The diagnosis of ADHD I received in the weeks following was the best thing that ever happened to me. It allowed me to make sense of my entire life, and it kick-started me on the road to understanding and betterment. Like most of us who are diagnosed in adulthood, the news wasn't the least bit shocking. When my therapist asked about my academic history, I was able to clearly see all of the signs and trace my first ADHD-related memory to second grade timed math tests. I couldn’t finish them until a math tutor gave me a Lemonhead candy to suck on while working, which created movement and stimulus, and allowed me to focus. That candy was a godsend.
I went on to struggle with ADHD and the associated anxiety and depression for the next 22 years of my life. Though it took me six years and several failed courses, I graduated from a top-ranking university with a bachelor's degree in journalism, and I’ve had a successful eight-year, award-winning career as a newspaper reporter, which, after excellent counseling and personal research, I attribute to the dopamine approaching deadlines provide. Dopamine is responsible for motivation, and, most unfortunately, the ADHD brain doesn’t produce a normal amount until there is a stressor (which also explains why I don’t start cleaning my house until 30 minutes before company arrives or why I don’t pack my suitcase until 10 minutes before walking out the door for vacation).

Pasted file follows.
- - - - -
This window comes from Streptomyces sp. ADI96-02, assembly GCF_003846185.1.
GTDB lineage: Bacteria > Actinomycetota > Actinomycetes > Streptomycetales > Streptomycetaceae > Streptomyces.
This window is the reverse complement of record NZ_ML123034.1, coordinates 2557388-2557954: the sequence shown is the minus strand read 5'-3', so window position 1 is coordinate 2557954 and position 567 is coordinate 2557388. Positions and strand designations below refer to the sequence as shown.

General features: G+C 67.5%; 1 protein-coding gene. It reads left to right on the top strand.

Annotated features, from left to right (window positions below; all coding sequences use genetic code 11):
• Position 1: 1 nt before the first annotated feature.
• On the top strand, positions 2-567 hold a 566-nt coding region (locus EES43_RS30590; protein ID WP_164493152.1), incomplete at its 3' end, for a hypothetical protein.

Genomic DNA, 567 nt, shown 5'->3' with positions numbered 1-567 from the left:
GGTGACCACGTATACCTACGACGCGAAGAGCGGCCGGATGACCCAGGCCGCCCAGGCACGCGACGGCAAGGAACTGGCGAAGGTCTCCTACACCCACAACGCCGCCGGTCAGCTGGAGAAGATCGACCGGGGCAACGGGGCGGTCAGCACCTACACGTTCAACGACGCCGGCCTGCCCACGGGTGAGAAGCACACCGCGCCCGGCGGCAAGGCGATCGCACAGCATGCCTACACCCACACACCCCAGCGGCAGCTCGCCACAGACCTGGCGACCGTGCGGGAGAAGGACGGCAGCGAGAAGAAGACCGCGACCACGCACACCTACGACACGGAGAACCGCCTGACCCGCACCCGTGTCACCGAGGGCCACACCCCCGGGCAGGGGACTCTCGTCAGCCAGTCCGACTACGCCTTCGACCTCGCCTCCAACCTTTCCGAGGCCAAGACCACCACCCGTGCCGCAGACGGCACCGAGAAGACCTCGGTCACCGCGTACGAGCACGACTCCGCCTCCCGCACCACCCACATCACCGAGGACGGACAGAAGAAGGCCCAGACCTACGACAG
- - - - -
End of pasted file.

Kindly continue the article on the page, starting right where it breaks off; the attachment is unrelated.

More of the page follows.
I know ADHD is not something that will ever go away, and I realize it will be a lifelong journey of management, but I am so grateful to be finally embarking on it. The majority of my life has been a crushing daily struggle, but thanks to the work Melissa does and the outreach and awareness she provides, I am no longer living in a square puzzle with round pieces. Thanks to that NYT article in which she shared her own story, my marriage has slowly but drastically improved over the last year. Where there was anger and resentment and an invisible blockade, there is now understanding and compassion and help. I am only in the beginning stages of treatment, but I have never been so positive about my future.
For the last six months I’ve been searching for ways to tell my story, and I am so excited to be sharing it with you via this blog. Receiving my diagnosis changed my life for the way better, and it’s become a passion of mine to help others who struggle with ADHD as much as I did and still do. While I feel it’s my duty as a journalist to be truthful and emotionally open with my audience, I’ve chosen not to use my last name to respect the request of my husband, whose story it is, too. But even with a missing last name, I promise to always be raw and real when telling my stories, no matter how ridiculous I make myself sound. So, now that it’s on the internet, I would like to take this time to officially introduce myself to you. My name is Katie, and I have ADHD.